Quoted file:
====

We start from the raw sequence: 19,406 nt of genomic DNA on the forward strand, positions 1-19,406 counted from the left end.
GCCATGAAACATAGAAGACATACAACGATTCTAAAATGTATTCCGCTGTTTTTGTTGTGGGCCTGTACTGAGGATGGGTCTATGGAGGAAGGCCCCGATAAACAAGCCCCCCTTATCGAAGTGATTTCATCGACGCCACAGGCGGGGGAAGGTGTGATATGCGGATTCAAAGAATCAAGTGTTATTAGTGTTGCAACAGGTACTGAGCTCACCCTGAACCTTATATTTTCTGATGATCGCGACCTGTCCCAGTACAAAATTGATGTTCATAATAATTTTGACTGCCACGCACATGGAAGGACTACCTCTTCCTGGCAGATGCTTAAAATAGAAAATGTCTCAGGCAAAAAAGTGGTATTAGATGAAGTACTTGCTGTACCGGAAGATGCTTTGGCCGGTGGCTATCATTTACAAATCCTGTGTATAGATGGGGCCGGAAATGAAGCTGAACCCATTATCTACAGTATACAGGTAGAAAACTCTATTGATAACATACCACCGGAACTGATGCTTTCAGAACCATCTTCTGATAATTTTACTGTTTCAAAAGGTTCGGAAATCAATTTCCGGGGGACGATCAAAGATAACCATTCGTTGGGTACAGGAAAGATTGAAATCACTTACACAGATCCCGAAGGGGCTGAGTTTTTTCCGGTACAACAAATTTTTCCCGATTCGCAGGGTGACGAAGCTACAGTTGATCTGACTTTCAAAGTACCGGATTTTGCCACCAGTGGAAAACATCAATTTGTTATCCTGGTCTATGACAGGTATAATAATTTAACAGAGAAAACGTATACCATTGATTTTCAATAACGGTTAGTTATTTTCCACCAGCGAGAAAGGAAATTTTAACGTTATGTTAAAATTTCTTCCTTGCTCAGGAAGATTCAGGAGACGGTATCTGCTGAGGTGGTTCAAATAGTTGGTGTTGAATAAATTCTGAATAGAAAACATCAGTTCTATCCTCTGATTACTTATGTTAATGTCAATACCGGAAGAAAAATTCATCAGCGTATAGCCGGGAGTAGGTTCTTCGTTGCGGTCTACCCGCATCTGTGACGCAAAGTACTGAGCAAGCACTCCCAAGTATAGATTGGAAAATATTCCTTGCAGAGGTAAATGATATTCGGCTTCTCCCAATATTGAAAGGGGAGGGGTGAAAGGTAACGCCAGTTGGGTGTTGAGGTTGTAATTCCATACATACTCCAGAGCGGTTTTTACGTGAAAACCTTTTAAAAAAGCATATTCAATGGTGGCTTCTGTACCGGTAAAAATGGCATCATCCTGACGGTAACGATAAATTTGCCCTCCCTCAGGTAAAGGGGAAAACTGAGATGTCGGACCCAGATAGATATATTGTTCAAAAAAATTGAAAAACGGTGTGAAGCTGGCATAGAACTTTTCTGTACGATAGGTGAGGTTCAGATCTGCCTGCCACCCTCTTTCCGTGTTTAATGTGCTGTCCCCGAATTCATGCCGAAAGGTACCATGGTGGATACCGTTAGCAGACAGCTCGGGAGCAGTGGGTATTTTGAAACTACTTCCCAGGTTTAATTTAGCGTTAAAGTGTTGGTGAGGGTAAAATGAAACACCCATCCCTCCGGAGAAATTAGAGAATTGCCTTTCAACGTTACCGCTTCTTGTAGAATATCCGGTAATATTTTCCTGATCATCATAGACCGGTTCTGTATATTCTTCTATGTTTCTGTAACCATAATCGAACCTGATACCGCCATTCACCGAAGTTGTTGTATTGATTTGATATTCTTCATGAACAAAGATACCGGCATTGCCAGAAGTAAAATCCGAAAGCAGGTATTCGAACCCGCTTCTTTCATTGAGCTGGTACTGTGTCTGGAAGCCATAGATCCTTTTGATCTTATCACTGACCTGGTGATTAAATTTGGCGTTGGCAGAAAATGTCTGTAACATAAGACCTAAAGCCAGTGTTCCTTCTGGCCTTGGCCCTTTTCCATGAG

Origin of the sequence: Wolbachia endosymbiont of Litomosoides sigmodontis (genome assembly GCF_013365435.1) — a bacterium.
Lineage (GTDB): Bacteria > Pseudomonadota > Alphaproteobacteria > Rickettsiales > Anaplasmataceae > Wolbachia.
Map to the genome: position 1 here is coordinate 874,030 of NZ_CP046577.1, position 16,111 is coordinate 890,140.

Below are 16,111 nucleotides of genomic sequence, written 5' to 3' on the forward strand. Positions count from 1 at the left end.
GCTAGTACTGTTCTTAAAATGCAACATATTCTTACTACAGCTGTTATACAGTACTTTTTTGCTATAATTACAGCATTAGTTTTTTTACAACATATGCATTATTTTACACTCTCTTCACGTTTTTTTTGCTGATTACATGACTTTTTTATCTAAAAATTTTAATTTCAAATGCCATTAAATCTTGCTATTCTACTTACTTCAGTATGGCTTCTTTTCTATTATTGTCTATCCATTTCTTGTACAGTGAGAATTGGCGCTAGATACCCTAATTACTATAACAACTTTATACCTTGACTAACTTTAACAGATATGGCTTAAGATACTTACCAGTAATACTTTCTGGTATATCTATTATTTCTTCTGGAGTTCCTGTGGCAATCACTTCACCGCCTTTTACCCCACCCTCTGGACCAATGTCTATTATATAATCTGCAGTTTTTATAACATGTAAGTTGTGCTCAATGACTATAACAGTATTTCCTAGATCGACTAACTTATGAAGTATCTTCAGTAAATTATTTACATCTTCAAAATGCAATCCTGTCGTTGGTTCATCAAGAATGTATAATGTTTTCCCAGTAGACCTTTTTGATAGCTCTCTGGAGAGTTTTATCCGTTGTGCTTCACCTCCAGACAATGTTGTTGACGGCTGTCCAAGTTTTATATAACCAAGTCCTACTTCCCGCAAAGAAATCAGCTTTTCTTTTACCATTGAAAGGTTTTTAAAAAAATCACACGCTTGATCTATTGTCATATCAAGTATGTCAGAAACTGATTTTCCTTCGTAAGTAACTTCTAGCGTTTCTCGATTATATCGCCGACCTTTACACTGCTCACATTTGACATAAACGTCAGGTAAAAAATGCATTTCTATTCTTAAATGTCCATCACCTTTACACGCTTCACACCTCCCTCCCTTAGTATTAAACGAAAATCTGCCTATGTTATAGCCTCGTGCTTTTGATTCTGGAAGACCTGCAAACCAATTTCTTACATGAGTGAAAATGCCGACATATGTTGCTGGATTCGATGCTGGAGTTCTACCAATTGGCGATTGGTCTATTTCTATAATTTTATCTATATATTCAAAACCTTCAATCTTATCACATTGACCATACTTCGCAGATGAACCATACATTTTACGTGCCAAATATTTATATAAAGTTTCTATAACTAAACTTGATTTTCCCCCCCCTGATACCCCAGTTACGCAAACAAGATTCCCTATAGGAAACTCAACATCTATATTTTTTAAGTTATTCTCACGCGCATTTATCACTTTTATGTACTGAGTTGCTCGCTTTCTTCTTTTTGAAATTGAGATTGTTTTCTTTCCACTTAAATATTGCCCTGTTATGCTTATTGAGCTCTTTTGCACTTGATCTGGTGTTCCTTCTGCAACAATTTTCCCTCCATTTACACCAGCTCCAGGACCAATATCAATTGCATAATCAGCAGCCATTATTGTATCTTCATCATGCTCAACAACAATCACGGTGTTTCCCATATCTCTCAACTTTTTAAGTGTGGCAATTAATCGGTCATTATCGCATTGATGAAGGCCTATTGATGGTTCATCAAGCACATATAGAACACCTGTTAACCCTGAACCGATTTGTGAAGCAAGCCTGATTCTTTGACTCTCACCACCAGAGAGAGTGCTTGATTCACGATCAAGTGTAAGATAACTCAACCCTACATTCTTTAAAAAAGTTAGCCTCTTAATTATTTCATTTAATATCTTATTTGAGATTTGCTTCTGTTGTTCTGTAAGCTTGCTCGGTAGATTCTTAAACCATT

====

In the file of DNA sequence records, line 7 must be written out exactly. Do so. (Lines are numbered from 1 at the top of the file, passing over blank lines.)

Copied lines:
GCTAGTACTGTTCTTAAAATGCAACATATTCTTACTACAGCTGTTATACAGTACTTTTTTGCTATAATTACAGCATTAGTTTTTTTACAACATATGCATTATTTTACACTCTCTTCACGTTTTTTTTGCTGATTACATGACTTTTTTATCTAAAAATTTTAATTTCAAATGCCATTAAATCTTGCTATTCTACTTACTTCAGTATGGCTTCTTTTCTATTATTGTCTATCCATTTCTTGTACAGTGAGAATTGGCGCTAGATACCCTAATTACTATAACAACTTTATACCTTGACTAACTTTAACAGATATGGCTTAAGATACTTACCAGTAATACTTTCTGGTATATCTATTATTTCTTCTGGAGTTCCTGTGGCAATCACTTCACCGCCTTTTACCCCACCCTCTGGACCAATGTCTATTATATAATCTGCAGTTTTTATAACATGTAAGTTGTGCTCAATGACTATAACAGTATTTCCTAGATCGACTAACTTATGAAGTATCTTCAGTAAATTATTTACATCTTCAAAATGCAATCCTGTCGTTGGTTCATCAAGAATGTATAATGTTTTCCCAGTAGACCTTTTTGATAGCTCTCTGGAGAGTTTTATCCGTTGTGCTTCACCTCCAGACAATGTTGTTGACGGCTGTCCAAGTTTTATATAACCAAGTCCTACTTCCCGCAAAGAAATCAGCTTTTCTTTTACCATTGAAAGGTTTTTAAAAAAATCACACGCTTGATCTATTGTCATATCAAGTATGTCAGAAACTGATTTTCCTTCGTAAGTAACTTCTAGCGTTTCTCGATTATATCGCCGACCTTTACACTGCTCACATTTGACATAAACGTCAGGTAAAAAATGCATTTCTATTCTTAAATGTCCATCACCTTTACACGCTTCACACCTCCCTCCCTTAGTATTAAACGAAAATCTGCCTATGTTATAGCCTCGTGCTTTTGATTCTGGAAGACCTGCAAACCAATTTCTTACATGAGTGAAAATGCCGACATATGTTGCTGGATTCGATGCTGGAGTTCTACCAATTGGCGATTGGTCTATTTCTATAATTTTATCTATATATTCAAAACCTTCAATCTTATCACATTGACCATACTTCGCAGATGAACCATACATTTTACGTGCCAAATATTTATATAAAGTTTCTATAACTAAACTTGATTTTCCCCCCCCTGATACCCCAGTTACGCAAACAAGATTCCCTATAGGAAACTCAACATCTATATTTTTTAAGTTATTCTCACGCGCATTTATCACTTTTATGTACTGAGTTGCTCGCTTTCTTCTTTTTGAAATTGAGATTGTTTTCTTTCCACTTAAATATTGCCCTGTTATGCTTATTGAGCTCTTTTGCACTTGATCTGGTGTTCCTTCTGCAACAATTTTCCCTCCATTTACACCAGCTCCAGGACCAATATCAATTGCATAATCAGCAGCCATTATTGTATCTTCATCATGCTCAACAACAATCACGGTGTTTCCCATATCTCTCAACTTTTTAAGTGTGGCAATTAATCGGTCATTATCGCATTGATGAAGGCCTATTGATGGTTCATCAAGCACATATAGAACACCTGTTAACCCTGAACCGATTTGTGAAGCAAGCCTGATTCTTTGACTCTCACCACCAGAGAGAGTGCTTGATTCACGATCAAGTGTAAGATAACTCAACCCTACATTCTTTAAAAAAGTTAGCCTCTTAATTATTTCATTTAATATCTTATTTGAGATTTGCTTCTGTTGTTCTGTAAGCTTGCTCGGTAGATTCTTAAACCATT